Flying Witch Lazy Cloth, by Wineta. I hate using these little knitted dishcloths -- just give me a j-cloth -- but I wish I liked them because there are so many super cute designs out there for them like this one that I would enjoy making.





Let's Play Murder, by Professor Fonz. This sweater pattern is based on The Wallpaper Had It Coming Again pattern designed to resemble the iconic wallpaper in the BBC's show Sherlock. They're both really great designs that I will avoid letting my Sherlock-obsessed but non-knitting sister ever see, because every knitter reading this knows how that is likely to end.





Skull Stockings, by Disorder Knits. Love these, which are both cool and warm.





Halloween Skulls, by Devorgilla's Knitting. This one could be a nice statement piece for those days when you have to deal with difficult colleagues at work.





Halloween Kitty baby hat, by Sandra Jäger. Love the glaring yellow eyes at the top.





Hairy Monster Halloween Mitts, by Black Sheep Wools. The perfect finishing touch for your monster Halloween costume... or for the person who has always secretly dreamed of being a Muppet.





Spooky Spider Earwarmer Headband for Halloween, by Sylvia Leake. The perfect gift for the budding arachnologist in your life -- or for someone who's trying to get over their arachnophobia the hard way.





Witching Hour, by Ruth Hawkin. I quite like the neat little motifs used here.





Macabre Halloween Cowl, by Bobbin Hobnobbin. The glowing orange against the stark black used here is particularly effective.





Halloween Skull Socks, by Fir Tree Knitwear. This one incorporates several Halloween motfis for a bold look.





Not just for Halloween Skully Socks, by Jane Burns. For the Halloween sock lover who prefers a more subtle look than the previous sock design.





Spüli Halloween-Katze, by Mamafri. A well-drawn silhouette of a very angry cat.





Halloween Cushion and Throw, by Sandra Rowland. Very cute, with just a little freakiness in the jack o' lantern's expression.





Skeleton Black Cat, by Tatyana Korobkova. For the macabre child. Who has probably been asking for a My Little Step Children doll for Christmas.

Monday, 29 October 2018

Messenger Bags That Send a Message


Today on The Knitting Needle and the Damage Done, we're going to look at a selection of messenger bag designs. This post is the latest in a series of posts on selected bag patterns, as I've already done posts on selected clutch/wristbag, handbag, and tote bag designs. There is a backpack post still to come.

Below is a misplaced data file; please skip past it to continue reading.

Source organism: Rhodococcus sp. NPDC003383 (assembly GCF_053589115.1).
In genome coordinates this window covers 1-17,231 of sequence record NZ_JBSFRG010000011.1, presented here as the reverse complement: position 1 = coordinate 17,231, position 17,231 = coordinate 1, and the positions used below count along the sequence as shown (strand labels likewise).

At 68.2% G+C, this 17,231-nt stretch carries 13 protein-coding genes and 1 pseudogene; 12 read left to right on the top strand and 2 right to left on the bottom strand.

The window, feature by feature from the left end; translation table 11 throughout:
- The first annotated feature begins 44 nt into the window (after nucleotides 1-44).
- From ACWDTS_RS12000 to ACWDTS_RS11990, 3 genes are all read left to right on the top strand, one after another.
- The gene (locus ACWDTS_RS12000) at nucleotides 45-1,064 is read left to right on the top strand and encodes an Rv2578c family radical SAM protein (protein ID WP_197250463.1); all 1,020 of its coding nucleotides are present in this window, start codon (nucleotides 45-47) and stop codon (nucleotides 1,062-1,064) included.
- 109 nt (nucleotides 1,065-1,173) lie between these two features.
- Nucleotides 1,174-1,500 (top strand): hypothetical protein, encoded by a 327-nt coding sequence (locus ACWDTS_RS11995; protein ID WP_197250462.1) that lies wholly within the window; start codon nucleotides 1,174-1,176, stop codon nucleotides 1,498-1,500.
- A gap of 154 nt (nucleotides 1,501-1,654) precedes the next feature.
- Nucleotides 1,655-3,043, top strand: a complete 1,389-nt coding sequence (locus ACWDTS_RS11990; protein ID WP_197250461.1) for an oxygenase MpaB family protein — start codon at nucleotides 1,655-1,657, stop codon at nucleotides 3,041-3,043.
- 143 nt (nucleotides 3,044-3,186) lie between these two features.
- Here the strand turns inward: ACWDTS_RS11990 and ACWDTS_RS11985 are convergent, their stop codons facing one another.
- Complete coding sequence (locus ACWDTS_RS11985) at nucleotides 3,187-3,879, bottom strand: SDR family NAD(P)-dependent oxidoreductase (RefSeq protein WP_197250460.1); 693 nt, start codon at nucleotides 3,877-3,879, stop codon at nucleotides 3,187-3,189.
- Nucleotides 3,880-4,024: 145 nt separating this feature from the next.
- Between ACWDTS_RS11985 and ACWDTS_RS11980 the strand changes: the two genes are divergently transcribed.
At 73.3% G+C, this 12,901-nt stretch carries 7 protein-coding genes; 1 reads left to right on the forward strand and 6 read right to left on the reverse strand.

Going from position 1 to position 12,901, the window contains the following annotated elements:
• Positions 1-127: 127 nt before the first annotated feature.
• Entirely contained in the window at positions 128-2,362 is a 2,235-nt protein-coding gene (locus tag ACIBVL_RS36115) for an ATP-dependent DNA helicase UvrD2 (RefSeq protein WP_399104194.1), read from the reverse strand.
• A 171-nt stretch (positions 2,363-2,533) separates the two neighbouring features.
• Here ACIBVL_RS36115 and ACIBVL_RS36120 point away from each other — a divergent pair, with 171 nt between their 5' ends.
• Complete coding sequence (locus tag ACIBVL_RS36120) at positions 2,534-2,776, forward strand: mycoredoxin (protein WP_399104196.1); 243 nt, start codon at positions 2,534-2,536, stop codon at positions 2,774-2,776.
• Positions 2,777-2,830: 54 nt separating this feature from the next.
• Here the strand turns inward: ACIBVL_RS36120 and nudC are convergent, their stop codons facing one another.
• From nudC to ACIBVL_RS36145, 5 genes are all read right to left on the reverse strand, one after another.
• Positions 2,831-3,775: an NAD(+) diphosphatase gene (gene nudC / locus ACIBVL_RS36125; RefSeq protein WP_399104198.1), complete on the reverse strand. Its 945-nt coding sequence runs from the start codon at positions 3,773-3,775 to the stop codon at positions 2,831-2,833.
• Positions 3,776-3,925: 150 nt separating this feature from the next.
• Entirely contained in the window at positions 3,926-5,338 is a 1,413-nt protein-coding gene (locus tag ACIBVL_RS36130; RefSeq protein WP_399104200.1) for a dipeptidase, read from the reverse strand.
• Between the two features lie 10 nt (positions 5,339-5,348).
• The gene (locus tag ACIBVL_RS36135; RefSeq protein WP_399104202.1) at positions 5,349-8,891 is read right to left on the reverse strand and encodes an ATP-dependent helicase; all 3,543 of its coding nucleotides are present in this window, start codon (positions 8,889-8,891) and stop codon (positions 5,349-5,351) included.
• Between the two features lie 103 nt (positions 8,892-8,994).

The first messenger bag design, pictured above, is The Sun Satchel, designed by Stephen West. I love the sunburst design, and that West didn't go too literal with it.





Kauni Damask Understated Bag, by Karen Stelzer. This bag isn't my idea of understated, as it's too pretty to remain unnoticed. And it's a free pattern!





Woolly Bully Bag, by Lori Puthoff. Here's a contemporary classic. The decorative pin on the front flap is the perfect finishing touch.





Maple, designed by Susan Todhunter. As a Canadian, I am culturally obliged to love this one (and indeed have previously included it in a special Canada Day post), but I think I would anyway.





Tree of Life Felted Bag, by Jenny Williams. This one has a subtle charm. Stitchwork Tree of Life designs are always so attractive.





Circling Infinity Bag, by Jeanne C. Abel. Simple, attractive and serviceable shape, a commercially made strap that adds polish, and would you LOOK at those pockets that keep everything both snugly in place and accessible.





Andi Messenger Bag, by Sarah Hatton, which was published in Rowan Felted Knits. A nice-looking bag with a bit of texture.





Lucca, by Berroco Design Team. Cute bag, though I would probably nix the pom poms. It's a free pattern.





Felted Messenger Bag, by Julie Weisenberger. I like how this bag is designed to complement its strap. One of the reasons it's always a good idea to buy notions like straps, buttons, and other fastenings before you begin knitting a project is that you can then tailor your project to suit those notions.





Knitted Bag of Navajo-Churro Wool, by Susan M. Strawn. I find the combination of the diamond and stripe themes works together well.





Felted Messenger Bag, by Cheri Clark. Simple but fun use of stripes and colourblocking in this one.





Triple Pocket Bag, by Dawn Leeseman, published in Casual Elegant Knits: Classy Designs for Men and Women. This one's very smart and could easily pass for commercially made.





Old School, by Laura Birek, published in Picture Perfect Knits. A contemporary take on the argyle pattern.





Cherish, by Sue Hanmore. You can't go wrong with a nice cable arrangement.





Fab Felt Tote, by Maggie Pace. This designer has used appliqué cut from the lining fabric to tie the felted wool and lining fabric together visually, and added some embroidery to make the look even more special. Nice touch!





Signature Bag, by Berroco Design Team. This one is rather visually striking.





Not Just A Baby Bag, by Nora J. Bellows. This one's actually intended to be a diaper bag, and comes with patterns for a matching cosmetic bag and diaper changing pad, but of course like a truly good bag, it'll be useful to the parent after the baby's grown, or to the non-parent at any time. This one could be a good stash buster given the stripe pattern.





Stripey Noro Messenger Bag, by Deborah Cooke. Very pretty stripe arrangement, and it's a free pattern.





Classic bag, by Tina Barrett. This is a nice take on the Chanel-look design. Though I would recommend using better buttons for this project than these dead basic plastic ones.